Month: September 2010

Rehearsing for Cowards? Don’t Kid Yourself.

If you’ve not read anything by Seth Godin, consider doing so.  While I disagree with him in this particular instance, I find myself agreeing with and learning from him far more often (every other time he’s opened his mouth or put pen to paper).

Now that the praise is out of the way . . .

A recent post of his – Rehearsing is for Cowards – got me thinking that, no, rehearsing is most decidedly not for cowards.

I think I understand what Seth is saying when he says you shouldn’t ‘rehearse,’ you should ‘explore’.  Well, sure.  Whenever you’re practicing your mind should be open to change and new ideas. During a live performance the spontaneous energy of your audience and the performers can push your show in a different but more engaging direction than you had originally intended.  Insisting that your performance and the performances of those around you be exactly the same every time is doing yourself a disservice.  But there’s somthing about his language (“repetition,” “regurgitation”) that I feel casts good old woodshedding in a negative way (which it doesn’t deserve).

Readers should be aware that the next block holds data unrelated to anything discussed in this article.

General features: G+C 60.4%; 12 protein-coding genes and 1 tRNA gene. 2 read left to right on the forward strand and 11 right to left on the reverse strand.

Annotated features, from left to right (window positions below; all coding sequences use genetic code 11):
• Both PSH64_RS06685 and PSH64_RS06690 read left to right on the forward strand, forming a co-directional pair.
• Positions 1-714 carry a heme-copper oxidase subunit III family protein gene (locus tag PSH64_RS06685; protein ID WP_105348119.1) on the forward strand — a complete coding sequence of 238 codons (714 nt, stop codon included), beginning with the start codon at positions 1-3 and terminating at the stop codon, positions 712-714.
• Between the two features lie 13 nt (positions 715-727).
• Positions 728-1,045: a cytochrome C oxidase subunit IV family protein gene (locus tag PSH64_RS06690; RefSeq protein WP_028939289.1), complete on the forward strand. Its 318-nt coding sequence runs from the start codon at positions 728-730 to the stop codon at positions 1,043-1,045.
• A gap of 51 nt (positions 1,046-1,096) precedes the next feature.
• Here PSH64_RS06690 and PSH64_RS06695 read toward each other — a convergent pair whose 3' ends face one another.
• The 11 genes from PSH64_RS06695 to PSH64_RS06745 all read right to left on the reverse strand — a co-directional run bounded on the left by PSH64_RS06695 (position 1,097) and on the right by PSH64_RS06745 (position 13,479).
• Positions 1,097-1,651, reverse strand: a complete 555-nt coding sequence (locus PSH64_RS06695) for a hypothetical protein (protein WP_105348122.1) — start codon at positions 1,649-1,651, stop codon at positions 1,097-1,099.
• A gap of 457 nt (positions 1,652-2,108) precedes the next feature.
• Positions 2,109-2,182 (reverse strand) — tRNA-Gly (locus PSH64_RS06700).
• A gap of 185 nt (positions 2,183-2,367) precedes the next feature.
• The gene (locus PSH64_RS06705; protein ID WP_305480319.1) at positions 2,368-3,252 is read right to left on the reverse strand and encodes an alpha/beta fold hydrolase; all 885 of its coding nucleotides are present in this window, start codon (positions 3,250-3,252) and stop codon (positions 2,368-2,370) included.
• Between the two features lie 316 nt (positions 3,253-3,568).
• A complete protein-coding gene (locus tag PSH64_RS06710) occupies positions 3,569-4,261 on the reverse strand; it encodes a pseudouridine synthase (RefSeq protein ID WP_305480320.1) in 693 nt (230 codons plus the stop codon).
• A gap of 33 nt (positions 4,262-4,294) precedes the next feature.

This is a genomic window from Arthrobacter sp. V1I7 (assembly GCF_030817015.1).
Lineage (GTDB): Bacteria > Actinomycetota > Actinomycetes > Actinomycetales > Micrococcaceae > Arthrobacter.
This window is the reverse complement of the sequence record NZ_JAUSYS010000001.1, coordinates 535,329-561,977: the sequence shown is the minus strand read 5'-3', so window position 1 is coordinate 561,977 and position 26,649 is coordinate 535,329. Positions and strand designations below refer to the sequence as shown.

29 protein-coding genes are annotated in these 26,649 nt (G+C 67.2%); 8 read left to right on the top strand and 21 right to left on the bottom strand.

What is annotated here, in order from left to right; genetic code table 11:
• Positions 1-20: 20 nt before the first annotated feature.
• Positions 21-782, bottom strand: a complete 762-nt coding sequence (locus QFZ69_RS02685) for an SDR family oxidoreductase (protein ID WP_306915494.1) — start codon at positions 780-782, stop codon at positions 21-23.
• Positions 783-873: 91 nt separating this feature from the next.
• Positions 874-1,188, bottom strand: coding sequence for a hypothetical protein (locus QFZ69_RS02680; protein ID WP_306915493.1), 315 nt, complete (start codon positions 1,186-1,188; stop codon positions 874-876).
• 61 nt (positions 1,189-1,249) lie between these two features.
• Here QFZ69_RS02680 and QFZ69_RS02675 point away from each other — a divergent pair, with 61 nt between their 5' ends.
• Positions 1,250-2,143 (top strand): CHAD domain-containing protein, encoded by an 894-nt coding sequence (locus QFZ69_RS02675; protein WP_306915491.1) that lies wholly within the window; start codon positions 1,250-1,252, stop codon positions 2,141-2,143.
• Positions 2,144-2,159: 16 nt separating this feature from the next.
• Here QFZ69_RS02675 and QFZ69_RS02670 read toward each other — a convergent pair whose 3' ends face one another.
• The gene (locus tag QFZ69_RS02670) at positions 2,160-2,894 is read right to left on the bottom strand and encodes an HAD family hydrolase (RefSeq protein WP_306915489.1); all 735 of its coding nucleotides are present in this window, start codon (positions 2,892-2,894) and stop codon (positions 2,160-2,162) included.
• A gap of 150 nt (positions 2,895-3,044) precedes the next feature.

Consider the following:



Make it Go: The Launchpad as Monome (Part 2 – MIDIYoke and Polygome)

Welcome back! Last time, we went over the initial setup of the Launchpad as Monome and reviewed rudimentary use of the beat shuffling program MLR. If you’ve gone through that how-to, you’re prepared for what will follow in this article. If you haven’t, I highly reccomend you complete at least the first part (Initial Setup) of that tutorial. If you’ve got no need for beat shuffling, you can skip the MLR portion.

Also, in case you did not get ahold of it last time, here’s every program you’ll need in one convenient package:
Launch-Mono Starter

Intro to Polygome

First, plug in your Launchpad and launch nonome. Depending on what you were doing last time you used a Max5 patch, nonome might try to access ASIO4ALL, even though it does not need any audio outputs.  Why? Max5 Runtime will try to use the same audio device (more…)